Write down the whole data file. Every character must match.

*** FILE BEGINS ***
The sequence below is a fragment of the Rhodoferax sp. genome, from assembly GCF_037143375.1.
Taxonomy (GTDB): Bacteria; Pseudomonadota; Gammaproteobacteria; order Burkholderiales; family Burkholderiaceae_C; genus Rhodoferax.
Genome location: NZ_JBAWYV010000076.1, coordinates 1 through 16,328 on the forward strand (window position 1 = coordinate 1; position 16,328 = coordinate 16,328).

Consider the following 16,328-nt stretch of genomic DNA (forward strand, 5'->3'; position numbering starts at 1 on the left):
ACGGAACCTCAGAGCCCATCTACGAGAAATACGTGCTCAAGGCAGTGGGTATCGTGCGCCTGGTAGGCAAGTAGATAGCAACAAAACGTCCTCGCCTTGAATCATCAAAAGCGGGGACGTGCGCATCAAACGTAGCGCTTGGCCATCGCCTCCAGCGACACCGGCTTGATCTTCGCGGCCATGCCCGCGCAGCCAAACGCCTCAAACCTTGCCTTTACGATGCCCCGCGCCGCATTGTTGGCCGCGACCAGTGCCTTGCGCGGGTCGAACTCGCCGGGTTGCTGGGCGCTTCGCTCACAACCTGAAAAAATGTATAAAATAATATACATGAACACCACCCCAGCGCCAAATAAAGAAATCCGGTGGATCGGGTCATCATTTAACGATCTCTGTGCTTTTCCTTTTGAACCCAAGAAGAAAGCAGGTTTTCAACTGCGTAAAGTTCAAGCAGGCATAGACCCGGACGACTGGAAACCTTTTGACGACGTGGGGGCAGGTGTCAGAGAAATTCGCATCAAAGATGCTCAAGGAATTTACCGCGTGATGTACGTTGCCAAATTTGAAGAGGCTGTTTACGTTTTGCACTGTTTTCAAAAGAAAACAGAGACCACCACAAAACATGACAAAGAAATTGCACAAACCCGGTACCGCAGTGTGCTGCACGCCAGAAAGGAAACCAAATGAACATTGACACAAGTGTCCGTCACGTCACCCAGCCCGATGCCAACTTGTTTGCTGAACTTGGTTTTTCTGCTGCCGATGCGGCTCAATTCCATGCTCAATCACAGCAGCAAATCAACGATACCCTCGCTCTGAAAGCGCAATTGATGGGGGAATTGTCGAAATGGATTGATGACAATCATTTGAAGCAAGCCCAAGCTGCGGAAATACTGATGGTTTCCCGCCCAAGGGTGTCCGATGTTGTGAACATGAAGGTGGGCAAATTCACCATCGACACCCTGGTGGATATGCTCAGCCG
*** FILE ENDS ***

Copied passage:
The sequence below is a fragment of the Rhodoferax sp. genome, from assembly GCF_037143375.1.
Taxonomy (GTDB): Bacteria; Pseudomonadota; Gammaproteobacteria; order Burkholderiales; family Burkholderiaceae_C; genus Rhodoferax.
Genome location: NZ_JBAWYV010000076.1, coordinates 1 through 16,328 on the forward strand (window position 1 = coordinate 1; position 16,328 = coordinate 16,328).

Consider the following 16,328-nt stretch of genomic DNA (forward strand, 5'->3'; position numbering starts at 1 on the left):
ACGGAACCTCAGAGCCCATCTACGAGAAATACGTGCTCAAGGCAGTGGGTATCGTGCGCCTGGTAGGCAAGTAGATAGCAACAAAACGTCCTCGCCTTGAATCATCAAAAGCGGGGACGTGCGCATCAAACGTAGCGCTTGGCCATCGCCTCCAGCGACACCGGCTTGATCTTCGCGGCCATGCCCGCGCAGCCAAACGCCTCAAACCTTGCCTTTACGATGCCCCGCGCCGCATTGTTGGCCGCGACCAGTGCCTTGCGCGGGTCGAACTCGCCGGGTTGCTGGGCGCTTCGCTCACAACCTGAAAAAATGTATAAAATAATATACATGAACACCACCCCAGCGCCAAATAAAGAAATCCGGTGGATCGGGTCATCATTTAACGATCTCTGTGCTTTTCCTTTTGAACCCAAGAAGAAAGCAGGTTTTCAACTGCGTAAAGTTCAAGCAGGCATAGACCCGGACGACTGGAAACCTTTTGACGACGTGGGGGCAGGTGTCAGAGAAATTCGCATCAAAGATGCTCAAGGAATTTACCGCGTGATGTACGTTGCCAAATTTGAAGAGGCTGTTTACGTTTTGCACTGTTTTCAAAAGAAAACAGAGACCACCACAAAACATGACAAAGAAATTGCACAAACCCGGTACCGCAGTGTGCTGCACGCCAGAAAGGAAACCAAATGAACATTGACACAAGTGTCCGTCACGTCACCCAGCCCGATGCCAACTTGTTTGCTGAACTTGGTTTTTCTGCTGCCGATGCGGCTCAATTCCATGCTCAATCACAGCAGCAAATCAACGATACCCTCGCTCTGAAAGCGCAATTGATGGGGGAATTGTCGAAATGGATTGATGACAATCATTTGAAGCAAGCCCAAGCTGCGGAAATACTGATGGTTTCCCGCCCAAGGGTGTCCGATGTTGTGAACATGAAGGTGGGCAAATTCACCATCGACACCCTGGTGGATATGCTCAGCCG